During the height of the pandemic, enforced closures and social distancing measures hit the commercial letting sector hard, with the government itself estimating that £9 billion in rental arrears is still outstanding as of March 2022.
In a bid to protect tenants and landlords from the risk of their businesses collapsing, legislation was implemented whilst restrictions were in place, but the recent removal of existing Coronavirus limitations has paved the way for a revised strategy. The Commercial Rent (Coronavirus) Act 2022 bought with it a new rental arrears arbitration scheme designed to resolve commercial property debt disputes arising from the pandemic. But how will the scheme work, and how will it benefit the many tenants who are still battling to keep their businesses afloat in a post COVID world?
What was the legislation imposed in 2020?
Under the original Coronavirus Act 2020, landlords were given reduced options to recoup rental. For example, the right to forfeit a commercial lease on the grounds of non-payment of rent was suspended, as was the utilising Commercial Rent Arrears Recovery (CRAR).
Not only this, but the use of statutory demands in pursuit of unpaid debt triggered by the pandemic was suspended, preventing landlords from pursuing tenants that hadn’t paid within a 21-day deadline with a petition to have the tenant’s business wound up.
The corresponding Code of Practice, published in June 2020, urged landlords to engage in more practical ways of resolving their issues:
- Agreeing a full or partial rent-free period;
- Deferring rent for one or multiple payment periods;
- Rents being paid over shorter payment periods (e.g. monthly rather than quarterly);
- Varying rents to reduce ongoing payments to a current market rate and/or to provide for all or part of the rent to be paid as a proportion of turnover of the site; and
- Landlords drawing from rent deposits on the understanding that they cannot then demand that the deposits are “topped up” by the tenant before it’s realistic to do so.
At what point does the Commercial Rental (Coronavirus) Act 2022 come into play?
The Act only applies to those operating under a business tenancy who were mandated to close their businesses during the pandemic, be that entirely or partially. It decrees that if a mutually agreeable resolution about pandemic arrears cannot be reached, both parties will each have the right to apply for binding arbitration at any point during the six months following the Act being passed. The Act will cover all business debts accrued by the tenant during the protected period of 21 March 2020 to 18 July 2021, covering not just rent but also any service charges, insurance, interest due and VAT charged.
What process will arbitration follow?
If a business is pursuing binding arbitration then, before making an application, it should formally notify the other party of its intentions. Accompanied by a detailed settlement proposal and backed with financial evidence, the notification is sent to the recipient who must then either accept the proposal or submit a counterproposal within two weeks.
The arbitrator will have the power to either defer, impose an instalment plan or completely write off arrears if necessary, so long as it can be proved that business would have been financially viable if it wasn’t for the pandemic. However, it’s important to note that the tenant is still expected to meet all contractual obligations wherever possible and that facilitating the continued operation of an otherwise viable business is the only situation whereby the arbitrator will impose a reduction in arrears. Other factors that the arbitrator will consider during their appraisal will include the total assets and liabilities of the tenant, incorporating all other tenancies, and their payment track record.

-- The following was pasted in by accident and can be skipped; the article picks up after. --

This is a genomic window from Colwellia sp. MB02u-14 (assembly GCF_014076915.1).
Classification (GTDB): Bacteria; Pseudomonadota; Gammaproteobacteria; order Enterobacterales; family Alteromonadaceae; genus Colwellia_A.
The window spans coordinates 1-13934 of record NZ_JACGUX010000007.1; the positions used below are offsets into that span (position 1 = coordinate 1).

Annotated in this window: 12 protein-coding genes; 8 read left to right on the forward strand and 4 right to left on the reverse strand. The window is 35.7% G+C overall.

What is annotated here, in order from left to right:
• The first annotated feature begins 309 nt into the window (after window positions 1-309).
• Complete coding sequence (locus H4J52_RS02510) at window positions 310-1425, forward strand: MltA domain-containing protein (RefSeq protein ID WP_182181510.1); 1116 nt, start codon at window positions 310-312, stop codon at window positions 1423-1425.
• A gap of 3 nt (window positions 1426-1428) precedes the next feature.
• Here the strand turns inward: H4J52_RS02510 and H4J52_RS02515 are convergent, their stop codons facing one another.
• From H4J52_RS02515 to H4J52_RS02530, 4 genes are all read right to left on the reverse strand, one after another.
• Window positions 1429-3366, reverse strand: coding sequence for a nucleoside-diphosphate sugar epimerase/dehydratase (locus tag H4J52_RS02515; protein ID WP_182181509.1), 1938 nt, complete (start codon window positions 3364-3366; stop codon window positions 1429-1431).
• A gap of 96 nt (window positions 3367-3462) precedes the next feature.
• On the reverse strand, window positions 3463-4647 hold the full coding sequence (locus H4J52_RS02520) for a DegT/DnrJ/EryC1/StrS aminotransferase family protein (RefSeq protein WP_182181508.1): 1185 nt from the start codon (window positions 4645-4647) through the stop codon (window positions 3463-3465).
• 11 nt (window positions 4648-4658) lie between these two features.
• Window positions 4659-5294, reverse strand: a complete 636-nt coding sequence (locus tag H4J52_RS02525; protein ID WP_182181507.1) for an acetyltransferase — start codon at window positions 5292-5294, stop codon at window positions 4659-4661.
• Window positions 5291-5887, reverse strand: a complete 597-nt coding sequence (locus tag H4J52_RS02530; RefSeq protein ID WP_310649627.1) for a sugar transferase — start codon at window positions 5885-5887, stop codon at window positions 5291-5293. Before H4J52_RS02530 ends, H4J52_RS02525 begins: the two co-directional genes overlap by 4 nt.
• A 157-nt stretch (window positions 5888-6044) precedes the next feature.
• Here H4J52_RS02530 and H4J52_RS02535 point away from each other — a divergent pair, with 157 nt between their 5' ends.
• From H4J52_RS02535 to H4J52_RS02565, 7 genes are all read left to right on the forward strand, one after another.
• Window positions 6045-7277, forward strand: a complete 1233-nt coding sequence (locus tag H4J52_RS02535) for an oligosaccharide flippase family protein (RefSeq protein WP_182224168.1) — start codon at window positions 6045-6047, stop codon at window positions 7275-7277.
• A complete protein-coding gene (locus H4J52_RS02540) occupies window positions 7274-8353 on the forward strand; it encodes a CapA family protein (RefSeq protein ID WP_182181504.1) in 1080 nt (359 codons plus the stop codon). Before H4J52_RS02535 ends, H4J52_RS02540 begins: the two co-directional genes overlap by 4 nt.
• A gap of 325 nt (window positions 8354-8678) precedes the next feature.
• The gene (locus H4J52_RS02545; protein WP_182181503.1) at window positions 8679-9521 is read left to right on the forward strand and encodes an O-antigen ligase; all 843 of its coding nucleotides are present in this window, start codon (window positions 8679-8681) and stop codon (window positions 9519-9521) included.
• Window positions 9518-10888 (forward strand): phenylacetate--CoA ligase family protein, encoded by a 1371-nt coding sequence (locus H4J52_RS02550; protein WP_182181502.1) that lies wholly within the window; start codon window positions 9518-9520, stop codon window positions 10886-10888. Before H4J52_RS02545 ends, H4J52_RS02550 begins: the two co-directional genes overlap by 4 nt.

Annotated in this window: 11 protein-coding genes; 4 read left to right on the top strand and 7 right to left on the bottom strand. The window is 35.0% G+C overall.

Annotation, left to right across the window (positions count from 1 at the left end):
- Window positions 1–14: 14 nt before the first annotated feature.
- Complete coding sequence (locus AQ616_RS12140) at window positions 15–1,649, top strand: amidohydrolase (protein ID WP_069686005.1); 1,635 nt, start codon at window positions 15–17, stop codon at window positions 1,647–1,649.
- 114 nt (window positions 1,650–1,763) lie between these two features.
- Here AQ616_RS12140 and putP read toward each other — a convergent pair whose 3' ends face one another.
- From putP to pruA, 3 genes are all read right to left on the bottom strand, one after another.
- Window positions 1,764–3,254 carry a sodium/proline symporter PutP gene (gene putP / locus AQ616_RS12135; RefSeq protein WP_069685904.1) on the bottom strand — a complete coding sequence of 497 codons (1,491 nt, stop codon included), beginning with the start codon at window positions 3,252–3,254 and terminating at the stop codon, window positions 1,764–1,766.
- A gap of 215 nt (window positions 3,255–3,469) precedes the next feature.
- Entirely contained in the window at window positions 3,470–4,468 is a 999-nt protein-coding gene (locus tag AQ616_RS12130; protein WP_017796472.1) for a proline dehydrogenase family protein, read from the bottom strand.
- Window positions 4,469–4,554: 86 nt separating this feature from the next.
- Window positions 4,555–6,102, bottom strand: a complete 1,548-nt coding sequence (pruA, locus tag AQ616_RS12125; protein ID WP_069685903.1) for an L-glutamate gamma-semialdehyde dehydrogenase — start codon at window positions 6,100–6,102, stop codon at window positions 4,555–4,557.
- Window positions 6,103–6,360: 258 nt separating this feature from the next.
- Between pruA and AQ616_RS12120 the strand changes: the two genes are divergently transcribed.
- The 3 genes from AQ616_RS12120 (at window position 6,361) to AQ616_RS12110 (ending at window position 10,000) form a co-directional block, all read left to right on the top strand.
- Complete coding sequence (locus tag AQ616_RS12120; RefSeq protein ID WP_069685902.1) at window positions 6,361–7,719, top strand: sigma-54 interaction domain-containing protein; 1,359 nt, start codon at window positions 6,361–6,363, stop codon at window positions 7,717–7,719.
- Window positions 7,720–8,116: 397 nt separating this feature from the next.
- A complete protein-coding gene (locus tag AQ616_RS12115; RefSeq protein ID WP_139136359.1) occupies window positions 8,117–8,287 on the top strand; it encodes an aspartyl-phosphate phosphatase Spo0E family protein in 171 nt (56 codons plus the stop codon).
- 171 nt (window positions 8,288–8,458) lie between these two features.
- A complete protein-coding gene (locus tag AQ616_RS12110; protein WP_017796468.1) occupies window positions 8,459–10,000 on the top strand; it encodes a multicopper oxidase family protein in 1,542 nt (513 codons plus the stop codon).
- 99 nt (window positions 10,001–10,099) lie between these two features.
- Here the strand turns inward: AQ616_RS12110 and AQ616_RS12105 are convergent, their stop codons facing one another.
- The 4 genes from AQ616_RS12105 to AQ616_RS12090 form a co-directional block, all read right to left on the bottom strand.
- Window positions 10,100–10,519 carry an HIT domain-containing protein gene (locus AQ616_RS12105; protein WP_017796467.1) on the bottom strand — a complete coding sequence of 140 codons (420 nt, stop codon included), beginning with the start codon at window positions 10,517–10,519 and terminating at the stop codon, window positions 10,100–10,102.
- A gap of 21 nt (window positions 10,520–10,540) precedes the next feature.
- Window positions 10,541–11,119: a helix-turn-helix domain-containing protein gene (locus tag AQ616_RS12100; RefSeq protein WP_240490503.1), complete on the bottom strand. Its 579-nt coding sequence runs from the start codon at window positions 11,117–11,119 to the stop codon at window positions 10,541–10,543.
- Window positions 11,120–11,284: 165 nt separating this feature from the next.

How will arbitration help to resolve disputes?
The message from the Government is clear – the arbitration process is to be used as a backstop, with tenants and landlords negotiating their own agreement as the priority. This message has statutory backing as the Act states that it will be possible for parties to continue to negotiate outside of the arbitration process and that agreements reached (in respect of ring-fenced arrears or any other matter relating to the tenancy) will be enforceable regardless of the availability of the arbitration process.
The pandemic created a purely artificial situation for tenants where they might be lured into a false sense of security. But the protective legislation has now ended, and landlords are free to pursue unpaid rent using all of the remedies usually available, so tenants should be wary.
The key expectation is that both parties will act ‘reasonably’. If the arbitrator feels that a tenant is being unreasonable in their demand, such as asking for an unwarranted reduction or write-off, then the arbitrator could be left questioning the long-term viability of the business. And because this is the keystone around which the whole of the arbitration edifice is constructed, that could be disastrous.
About the authors:
Karen Mason is a highly experienced property lawyer and co-founder of Newmanor Law. She has worked for a variety of commercial clients investing and dealing with property, including landlords and tenants in a variety of sectors.
Alex Pelopidas is a finance specialist with over ten years of experience in real estate finance transactions. He has a broad practice involving loan origination, restructuring, and enforcement working with a variety of lenders, borrowers, investors and property professionals.